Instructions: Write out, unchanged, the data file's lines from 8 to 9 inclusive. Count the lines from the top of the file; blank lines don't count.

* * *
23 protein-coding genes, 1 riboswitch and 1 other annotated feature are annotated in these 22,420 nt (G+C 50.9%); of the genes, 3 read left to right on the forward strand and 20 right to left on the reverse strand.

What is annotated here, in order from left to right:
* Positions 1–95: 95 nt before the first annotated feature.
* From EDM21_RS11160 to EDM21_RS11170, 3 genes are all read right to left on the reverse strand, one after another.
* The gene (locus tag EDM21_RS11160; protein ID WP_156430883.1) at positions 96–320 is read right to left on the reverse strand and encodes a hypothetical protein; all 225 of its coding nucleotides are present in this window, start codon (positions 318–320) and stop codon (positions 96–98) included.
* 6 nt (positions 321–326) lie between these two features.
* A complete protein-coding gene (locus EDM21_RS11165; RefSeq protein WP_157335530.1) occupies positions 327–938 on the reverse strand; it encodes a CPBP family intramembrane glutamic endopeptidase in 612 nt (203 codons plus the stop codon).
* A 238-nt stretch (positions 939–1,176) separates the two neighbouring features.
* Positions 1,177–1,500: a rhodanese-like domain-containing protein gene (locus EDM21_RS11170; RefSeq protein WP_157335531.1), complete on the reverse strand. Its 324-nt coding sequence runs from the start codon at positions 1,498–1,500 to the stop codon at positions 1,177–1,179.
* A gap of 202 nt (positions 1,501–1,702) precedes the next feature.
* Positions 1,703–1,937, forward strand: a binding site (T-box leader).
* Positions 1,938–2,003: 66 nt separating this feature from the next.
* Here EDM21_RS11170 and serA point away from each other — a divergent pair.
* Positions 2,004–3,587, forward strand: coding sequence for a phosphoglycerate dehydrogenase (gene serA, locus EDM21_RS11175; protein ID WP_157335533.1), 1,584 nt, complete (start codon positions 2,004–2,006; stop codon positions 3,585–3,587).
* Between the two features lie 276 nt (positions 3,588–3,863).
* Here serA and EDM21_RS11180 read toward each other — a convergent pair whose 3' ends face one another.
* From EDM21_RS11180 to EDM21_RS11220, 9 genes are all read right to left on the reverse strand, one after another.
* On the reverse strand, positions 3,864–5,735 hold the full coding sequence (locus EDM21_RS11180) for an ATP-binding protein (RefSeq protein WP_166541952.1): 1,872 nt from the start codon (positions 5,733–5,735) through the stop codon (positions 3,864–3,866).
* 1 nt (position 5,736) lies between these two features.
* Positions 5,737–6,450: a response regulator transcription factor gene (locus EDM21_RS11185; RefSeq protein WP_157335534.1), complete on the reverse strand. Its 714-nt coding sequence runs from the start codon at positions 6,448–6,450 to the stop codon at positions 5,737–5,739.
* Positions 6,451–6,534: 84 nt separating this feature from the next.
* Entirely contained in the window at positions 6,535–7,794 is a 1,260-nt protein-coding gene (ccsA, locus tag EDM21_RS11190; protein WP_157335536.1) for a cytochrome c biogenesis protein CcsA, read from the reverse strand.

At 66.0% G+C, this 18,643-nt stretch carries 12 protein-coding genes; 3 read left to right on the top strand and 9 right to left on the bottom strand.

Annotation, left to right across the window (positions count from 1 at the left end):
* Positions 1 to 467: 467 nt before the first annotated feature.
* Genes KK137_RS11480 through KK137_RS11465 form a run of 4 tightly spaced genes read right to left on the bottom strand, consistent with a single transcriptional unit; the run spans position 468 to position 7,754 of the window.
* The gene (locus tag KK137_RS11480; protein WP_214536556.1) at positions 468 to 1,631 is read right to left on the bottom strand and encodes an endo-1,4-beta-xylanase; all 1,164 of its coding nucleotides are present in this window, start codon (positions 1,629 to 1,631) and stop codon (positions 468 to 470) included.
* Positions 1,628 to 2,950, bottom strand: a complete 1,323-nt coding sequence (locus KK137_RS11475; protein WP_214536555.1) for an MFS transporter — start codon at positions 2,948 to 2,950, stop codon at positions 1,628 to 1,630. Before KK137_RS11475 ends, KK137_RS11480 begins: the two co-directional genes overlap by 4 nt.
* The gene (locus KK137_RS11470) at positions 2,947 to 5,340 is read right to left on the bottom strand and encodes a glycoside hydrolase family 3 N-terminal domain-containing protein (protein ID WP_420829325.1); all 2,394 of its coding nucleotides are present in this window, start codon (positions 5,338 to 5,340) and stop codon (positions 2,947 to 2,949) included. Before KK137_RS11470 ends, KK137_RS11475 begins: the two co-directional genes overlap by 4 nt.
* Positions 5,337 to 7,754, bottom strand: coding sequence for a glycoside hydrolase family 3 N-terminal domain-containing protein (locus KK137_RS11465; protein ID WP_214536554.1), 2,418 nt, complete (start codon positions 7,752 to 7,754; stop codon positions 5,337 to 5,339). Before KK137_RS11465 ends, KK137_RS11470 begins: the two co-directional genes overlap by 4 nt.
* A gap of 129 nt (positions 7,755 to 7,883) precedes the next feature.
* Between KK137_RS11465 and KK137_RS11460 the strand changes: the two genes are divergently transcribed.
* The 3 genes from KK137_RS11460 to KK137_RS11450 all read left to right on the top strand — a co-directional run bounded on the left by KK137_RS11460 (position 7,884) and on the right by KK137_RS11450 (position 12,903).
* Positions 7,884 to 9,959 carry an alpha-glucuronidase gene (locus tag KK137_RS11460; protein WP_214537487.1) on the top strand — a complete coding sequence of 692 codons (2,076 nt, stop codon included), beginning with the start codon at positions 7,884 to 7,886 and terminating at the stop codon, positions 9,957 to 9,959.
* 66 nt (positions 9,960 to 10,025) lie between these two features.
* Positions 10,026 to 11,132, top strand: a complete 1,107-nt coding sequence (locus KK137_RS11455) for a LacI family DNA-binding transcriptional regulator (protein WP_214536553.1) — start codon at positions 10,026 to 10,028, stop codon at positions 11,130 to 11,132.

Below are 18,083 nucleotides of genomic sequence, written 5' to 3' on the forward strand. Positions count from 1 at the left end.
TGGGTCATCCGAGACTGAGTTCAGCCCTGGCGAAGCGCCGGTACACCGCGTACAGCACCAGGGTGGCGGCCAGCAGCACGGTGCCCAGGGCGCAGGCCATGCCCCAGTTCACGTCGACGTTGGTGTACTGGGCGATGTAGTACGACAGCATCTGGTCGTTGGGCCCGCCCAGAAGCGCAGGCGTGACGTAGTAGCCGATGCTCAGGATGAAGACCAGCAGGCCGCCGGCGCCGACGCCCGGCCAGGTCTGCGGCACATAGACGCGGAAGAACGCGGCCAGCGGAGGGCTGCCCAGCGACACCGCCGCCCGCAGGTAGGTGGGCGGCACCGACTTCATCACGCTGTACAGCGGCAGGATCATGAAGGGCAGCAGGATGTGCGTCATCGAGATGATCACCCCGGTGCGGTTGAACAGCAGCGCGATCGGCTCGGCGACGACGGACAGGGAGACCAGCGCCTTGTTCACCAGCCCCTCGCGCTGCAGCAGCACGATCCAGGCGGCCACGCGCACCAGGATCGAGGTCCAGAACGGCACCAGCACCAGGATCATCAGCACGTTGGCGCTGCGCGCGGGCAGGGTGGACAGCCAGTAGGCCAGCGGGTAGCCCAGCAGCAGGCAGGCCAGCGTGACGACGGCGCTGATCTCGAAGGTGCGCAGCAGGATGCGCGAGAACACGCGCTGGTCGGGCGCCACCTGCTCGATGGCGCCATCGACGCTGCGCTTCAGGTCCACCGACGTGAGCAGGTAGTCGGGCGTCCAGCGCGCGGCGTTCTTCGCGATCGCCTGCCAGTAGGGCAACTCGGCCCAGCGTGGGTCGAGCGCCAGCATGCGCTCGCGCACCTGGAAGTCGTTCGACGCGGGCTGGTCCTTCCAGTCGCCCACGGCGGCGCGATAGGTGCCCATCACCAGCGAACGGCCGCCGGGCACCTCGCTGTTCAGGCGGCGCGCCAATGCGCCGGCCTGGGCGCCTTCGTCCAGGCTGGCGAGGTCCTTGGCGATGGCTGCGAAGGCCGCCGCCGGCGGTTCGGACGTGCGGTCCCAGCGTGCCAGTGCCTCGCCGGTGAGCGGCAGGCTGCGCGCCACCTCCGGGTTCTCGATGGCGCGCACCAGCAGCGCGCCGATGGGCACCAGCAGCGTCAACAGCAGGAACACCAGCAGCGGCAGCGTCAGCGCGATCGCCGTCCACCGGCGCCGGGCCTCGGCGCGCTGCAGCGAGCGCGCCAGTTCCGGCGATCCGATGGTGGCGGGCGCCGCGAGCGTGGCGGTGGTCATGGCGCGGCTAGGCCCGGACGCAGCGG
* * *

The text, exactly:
* A 238-nt stretch (positions 939–1,176) separates the two neighbouring features.
* Positions 1,177–1,500: a rhodanese-like domain-containing protein gene (locus EDM21_RS11170; RefSeq protein WP_157335531.1), complete on the reverse strand. Its 324-nt coding sequence runs from the start codon at positions 1,498–1,500 to the stop codon at positions 1,177–1,179.